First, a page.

Adrian Camm & Leonie Dyason’s session on creating a Virtual Learning Community was equally inspiring.  Adrian’s use of a ning to engage, not only his own physics students, but students from around the state is a terrific idea and it is fabulous how he has got the textbook writers to come on board.  He has helped me crystalise a couple of ideas that I have for the Professional Learning Leaders program I am involved in.  Our project is likely to be based around study skills for our VCE students, a ning might be the answer.

3.  Confirmation

I’m not sure if confirmation is the right word here, or whether it should be affirmation.

Anyway, I just want to touch on why the fact that today left me inspired is such a good feeling.  There seemed to be a number of people in the audience who are scared or can’t see how to find the time to learn new things…I’m so glad I’m not one of them.  I am very happy that most tools and sites mentioned I have heard of, if not actually used.  I am very happy to be inspired to continue exploring and sharing what I find.  I’m happy that the online connected world has allowed me to be better at my job, to find new ways of doing things, to be part of a network.  It feels great to understand that all this is not “more work”, it simply is my work (and quite a bit of my leisure too, but that’s another story).

Another confirmation/affirmation: today a former colleague (who I worked with when I was a first year out) asked me if I’d be interested in travelling to Gippsland to present to their SLAV group.  They want to learn more about Web 2.0 tools and some of the practical applications I’ve found.  Of course I said yes, now to figure out the logistics!

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What I did in the holidays

Well it’s back to work and reality tomorrow.  I was offered the positon of Leading Teacher College ICT Coach on the last day of term and told not to speak to anyone about it that afternoon as unsuccessful applicants for that and other positions may not have found out yet, and of course there is the provisional period to get through.  It has all felt a bit unreal – two weeks later and I haven’t actually spoken to anyone I work with about getting the job (did I imagine it??).  No, I’ve had the official email, it’s all real.  As I started with, back to reality tomorrow.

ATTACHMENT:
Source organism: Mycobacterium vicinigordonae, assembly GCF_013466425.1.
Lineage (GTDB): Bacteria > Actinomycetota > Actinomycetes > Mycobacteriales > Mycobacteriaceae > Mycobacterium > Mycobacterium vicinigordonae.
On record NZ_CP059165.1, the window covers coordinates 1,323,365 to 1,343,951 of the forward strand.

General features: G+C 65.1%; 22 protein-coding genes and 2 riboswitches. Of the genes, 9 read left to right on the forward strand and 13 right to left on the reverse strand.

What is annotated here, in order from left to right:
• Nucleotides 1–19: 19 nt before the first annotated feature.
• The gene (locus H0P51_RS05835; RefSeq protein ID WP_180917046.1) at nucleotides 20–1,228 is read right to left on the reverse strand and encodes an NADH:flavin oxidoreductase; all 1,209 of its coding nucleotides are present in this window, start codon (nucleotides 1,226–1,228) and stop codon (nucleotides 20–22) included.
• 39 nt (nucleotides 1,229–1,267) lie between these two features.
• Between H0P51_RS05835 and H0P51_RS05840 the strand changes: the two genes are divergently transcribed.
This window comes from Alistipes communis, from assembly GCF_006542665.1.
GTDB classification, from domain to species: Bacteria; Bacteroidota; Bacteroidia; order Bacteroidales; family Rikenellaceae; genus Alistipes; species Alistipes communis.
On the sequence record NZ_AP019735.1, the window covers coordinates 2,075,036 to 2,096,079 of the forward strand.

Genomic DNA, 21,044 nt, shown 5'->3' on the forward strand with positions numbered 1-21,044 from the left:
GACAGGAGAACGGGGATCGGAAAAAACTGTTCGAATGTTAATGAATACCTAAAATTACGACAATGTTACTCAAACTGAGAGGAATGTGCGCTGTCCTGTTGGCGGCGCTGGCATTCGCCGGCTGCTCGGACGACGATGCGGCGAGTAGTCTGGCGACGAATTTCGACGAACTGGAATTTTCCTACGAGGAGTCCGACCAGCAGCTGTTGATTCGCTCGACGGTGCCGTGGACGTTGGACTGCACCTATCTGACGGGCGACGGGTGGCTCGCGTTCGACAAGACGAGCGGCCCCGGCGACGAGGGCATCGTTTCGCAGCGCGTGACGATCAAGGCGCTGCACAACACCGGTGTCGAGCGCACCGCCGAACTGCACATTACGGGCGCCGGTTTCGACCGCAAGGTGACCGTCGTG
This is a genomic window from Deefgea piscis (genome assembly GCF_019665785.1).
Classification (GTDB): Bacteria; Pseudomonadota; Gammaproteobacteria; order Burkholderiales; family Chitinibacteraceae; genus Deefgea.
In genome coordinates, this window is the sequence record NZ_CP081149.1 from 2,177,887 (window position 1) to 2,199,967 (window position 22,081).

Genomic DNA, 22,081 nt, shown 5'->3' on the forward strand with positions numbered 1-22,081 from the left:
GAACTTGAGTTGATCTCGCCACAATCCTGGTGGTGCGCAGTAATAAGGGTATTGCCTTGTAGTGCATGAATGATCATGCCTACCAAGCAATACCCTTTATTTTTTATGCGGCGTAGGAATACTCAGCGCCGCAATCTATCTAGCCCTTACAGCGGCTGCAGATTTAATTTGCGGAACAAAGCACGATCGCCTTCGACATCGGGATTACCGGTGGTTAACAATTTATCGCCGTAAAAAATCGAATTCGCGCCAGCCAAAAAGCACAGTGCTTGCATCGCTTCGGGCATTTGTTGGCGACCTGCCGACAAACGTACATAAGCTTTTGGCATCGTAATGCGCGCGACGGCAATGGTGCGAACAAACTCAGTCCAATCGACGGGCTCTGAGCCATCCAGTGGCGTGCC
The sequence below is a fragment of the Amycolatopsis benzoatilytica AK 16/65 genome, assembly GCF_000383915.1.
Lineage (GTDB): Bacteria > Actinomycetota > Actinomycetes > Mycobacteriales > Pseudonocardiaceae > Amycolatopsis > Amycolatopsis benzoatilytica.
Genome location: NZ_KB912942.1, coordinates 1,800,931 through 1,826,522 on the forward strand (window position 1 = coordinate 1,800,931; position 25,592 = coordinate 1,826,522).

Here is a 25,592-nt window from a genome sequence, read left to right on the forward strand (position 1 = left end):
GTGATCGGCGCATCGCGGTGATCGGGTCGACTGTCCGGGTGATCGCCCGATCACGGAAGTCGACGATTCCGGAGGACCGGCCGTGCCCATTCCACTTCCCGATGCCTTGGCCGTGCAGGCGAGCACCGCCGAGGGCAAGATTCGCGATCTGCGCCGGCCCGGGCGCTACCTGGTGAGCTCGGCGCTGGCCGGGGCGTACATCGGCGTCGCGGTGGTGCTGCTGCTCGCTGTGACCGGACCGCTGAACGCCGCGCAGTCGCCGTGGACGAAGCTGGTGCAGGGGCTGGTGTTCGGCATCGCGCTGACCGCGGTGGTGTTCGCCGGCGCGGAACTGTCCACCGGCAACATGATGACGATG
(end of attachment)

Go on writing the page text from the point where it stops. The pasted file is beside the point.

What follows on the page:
That being said, I have spent much of the holidays furthering my learning journey.  I have spent a lot of time working on the presentation I will be making at the SLAV People and Technology conference on Monday 13 October.  I’m happy with my preparation at this stage, the slides are almost all done and there is very little text on them!  I’ve written extensive notes which will form the basis of what I will say – now I need to pare them back into useful prompts.  I’ve created a wiki which I will invite the conference participants to view and join if they wish.  It will provide links to everything I speak about on the day so hopefully they won’t feel compelled to write notes as I speak!  I always hate that feeling when you are listening to someone speak, that you might miss noting something important!

The presentation is about the Learning with Web 2.0 program my library staff and I completed earlier this year.  Doing the preparation prompted me to revisit some of the Web 2.0 tools that I’d only touched on earlier and that was worthwhile doing.  Google Book search must have been having a blonde moment the first time I checked it out, second time around it looked much more useful.  I’ve started using Google Calendar integrated on my iGoogle page; I played around with a couple of gadgets to integrate Delicious into iGoogle but with only limited success but then I installed the latest Delicious toolbar which incorporates a sidebar which is much more useful than the old two buttons and effectively does what an iGoogle gadget would have done.  I tried again to get excited about second life, but couldn’t manage it.